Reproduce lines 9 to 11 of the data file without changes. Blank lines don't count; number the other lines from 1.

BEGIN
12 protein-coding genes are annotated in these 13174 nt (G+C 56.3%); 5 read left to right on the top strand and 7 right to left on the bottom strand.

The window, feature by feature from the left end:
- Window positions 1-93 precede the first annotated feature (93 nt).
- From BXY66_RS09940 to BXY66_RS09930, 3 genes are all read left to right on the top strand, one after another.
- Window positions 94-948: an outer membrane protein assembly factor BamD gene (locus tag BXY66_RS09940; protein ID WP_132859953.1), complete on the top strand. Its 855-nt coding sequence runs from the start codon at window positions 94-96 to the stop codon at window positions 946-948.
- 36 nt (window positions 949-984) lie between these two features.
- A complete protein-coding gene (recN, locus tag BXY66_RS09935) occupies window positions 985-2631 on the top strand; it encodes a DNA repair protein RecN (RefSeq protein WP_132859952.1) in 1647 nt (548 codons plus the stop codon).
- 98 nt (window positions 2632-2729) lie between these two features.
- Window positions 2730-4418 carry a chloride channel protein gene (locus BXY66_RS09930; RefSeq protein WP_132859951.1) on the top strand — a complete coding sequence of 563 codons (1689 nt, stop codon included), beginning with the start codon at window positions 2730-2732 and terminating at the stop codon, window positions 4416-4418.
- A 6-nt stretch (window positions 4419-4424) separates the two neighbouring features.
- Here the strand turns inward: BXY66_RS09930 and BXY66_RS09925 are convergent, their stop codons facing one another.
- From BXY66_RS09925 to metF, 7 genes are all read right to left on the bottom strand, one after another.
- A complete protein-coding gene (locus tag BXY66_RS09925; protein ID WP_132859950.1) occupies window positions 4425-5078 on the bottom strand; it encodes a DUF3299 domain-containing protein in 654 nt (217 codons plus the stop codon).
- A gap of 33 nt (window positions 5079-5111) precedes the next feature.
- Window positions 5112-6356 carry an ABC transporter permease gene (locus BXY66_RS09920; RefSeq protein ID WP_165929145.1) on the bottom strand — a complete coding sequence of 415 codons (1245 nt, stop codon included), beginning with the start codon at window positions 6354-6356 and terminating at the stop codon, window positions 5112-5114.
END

- Window positions 2730-4418 carry a chloride channel protein gene (locus BXY66_RS09930; RefSeq protein WP_132859951.1) on the top strand — a complete coding sequence of 563 codons (1689 nt, stop codon included), beginning with the start codon at window positions 2730-2732 and terminating at the stop codon, window positions 4416-4418.
- A 6-nt stretch (window positions 4419-4424) separates the two neighbouring features.
- Here the strand turns inward: BXY66_RS09930 and BXY66_RS09925 are convergent, their stop codons facing one another.